Quiz: Spot the Illegal Police Stop

June 28, 2016
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by Jason M. Breslow Digital Editor

When police departments get into trouble, it’s often due to how they’re stopping people on the street. Since 1994, the Department of Justice has opened 68 investigations of law enforcement agencies for civil rights violations, and in 29 of those cases, police were under fire for allegations of unlawful stops, searches or seizures. Even when the Justice Department isn’t involved, unlawful stops can still get police in trouble — as was the case with New York’s stop-and-frisk policy in 2013.

The stakes in an investigatory police stop can be high — what an officer discovers during a stop, and how, helps determine whether someone is allowed to carry on with their day or whether they’ll be sent to jail. If they’re arrested, the way the stop is conducted may also determine what evidence can be used at trial.

The Fourth Amendment is meant to protect against unreasonable searches and seizures, but when it comes to police stops, the law can be “very permissive,” according to John Rappaport, an assistant professor of law at the University of Chicago and a former clerk for Supreme Court Justice Ruth Bader Ginsberg. “Language that the court uses in 1966 to describe a frisk makes it sounds like they really understood that this is a gross invasion of privacy, when an officer frisks someone, this is a serious thing.” Now, he says, such stops happen “thousands of times a day.”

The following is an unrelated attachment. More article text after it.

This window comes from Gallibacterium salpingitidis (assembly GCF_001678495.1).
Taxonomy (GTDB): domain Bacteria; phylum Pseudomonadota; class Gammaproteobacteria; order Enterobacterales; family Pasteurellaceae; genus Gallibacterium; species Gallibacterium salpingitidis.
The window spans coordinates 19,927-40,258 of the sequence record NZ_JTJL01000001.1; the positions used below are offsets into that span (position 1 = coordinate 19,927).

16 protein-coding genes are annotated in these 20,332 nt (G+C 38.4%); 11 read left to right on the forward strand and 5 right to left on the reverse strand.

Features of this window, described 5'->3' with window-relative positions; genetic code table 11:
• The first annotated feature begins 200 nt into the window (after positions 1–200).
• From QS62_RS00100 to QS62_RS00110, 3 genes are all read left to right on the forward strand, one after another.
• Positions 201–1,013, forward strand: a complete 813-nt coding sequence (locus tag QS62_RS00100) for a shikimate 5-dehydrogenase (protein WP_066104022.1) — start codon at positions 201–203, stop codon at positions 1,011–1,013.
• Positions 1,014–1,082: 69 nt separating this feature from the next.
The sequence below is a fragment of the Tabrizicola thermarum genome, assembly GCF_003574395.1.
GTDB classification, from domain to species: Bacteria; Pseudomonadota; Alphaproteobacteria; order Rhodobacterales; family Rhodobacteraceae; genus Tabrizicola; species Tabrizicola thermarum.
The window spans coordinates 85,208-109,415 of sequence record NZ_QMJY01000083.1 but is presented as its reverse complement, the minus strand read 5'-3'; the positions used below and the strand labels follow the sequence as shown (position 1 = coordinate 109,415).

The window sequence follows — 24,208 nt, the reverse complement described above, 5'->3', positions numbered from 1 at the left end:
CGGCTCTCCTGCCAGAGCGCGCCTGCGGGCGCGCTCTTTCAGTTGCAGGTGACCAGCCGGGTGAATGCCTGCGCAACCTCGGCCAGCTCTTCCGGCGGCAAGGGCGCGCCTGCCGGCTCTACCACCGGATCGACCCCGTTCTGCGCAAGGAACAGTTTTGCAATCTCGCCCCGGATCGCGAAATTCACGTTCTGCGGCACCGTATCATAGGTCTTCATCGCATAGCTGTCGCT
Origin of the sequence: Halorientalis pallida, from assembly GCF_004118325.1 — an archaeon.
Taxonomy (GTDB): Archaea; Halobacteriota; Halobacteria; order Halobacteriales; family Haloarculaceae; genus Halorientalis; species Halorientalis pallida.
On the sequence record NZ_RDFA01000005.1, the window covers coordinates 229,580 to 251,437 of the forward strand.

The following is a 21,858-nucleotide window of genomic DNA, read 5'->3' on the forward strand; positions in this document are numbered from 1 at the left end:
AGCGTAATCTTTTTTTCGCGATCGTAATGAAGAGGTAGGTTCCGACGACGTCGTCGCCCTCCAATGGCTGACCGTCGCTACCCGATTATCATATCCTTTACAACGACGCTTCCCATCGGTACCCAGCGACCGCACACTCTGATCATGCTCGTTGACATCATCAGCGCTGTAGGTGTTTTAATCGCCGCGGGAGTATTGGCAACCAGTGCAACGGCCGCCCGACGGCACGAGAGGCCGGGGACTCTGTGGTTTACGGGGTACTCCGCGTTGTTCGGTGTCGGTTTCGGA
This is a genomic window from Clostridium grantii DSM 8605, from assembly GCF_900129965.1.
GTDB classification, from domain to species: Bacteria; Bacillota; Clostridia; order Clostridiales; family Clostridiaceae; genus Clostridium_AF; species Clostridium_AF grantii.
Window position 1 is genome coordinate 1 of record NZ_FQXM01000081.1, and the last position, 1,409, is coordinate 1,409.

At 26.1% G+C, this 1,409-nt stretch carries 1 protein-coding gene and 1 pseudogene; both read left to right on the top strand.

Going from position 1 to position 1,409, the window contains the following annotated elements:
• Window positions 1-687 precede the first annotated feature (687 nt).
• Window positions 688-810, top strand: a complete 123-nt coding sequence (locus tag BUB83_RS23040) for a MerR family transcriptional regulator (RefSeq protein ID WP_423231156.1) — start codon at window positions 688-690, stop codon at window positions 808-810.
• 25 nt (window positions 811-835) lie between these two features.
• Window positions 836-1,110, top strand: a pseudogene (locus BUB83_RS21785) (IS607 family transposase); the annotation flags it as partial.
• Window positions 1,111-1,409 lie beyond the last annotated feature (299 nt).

So what exactly are the limits of the law? That’s a question the Supreme Court has been forced to address time and time again over the years. The cases below are only a snapshot of the legal history around police stops, but they offer a sense of how the court has thought about this issue. See if you can spot when police crossed the line. Good luck.

Editor’s note: An earlier version of this story included a quote from John Rappaport of the University of Chicago saying that officer frisks occur “tens of thousands of times a day.” After publication, Rappaport contacted FRONTLINE to clarify that the number of frisks is more likely in the thousands.

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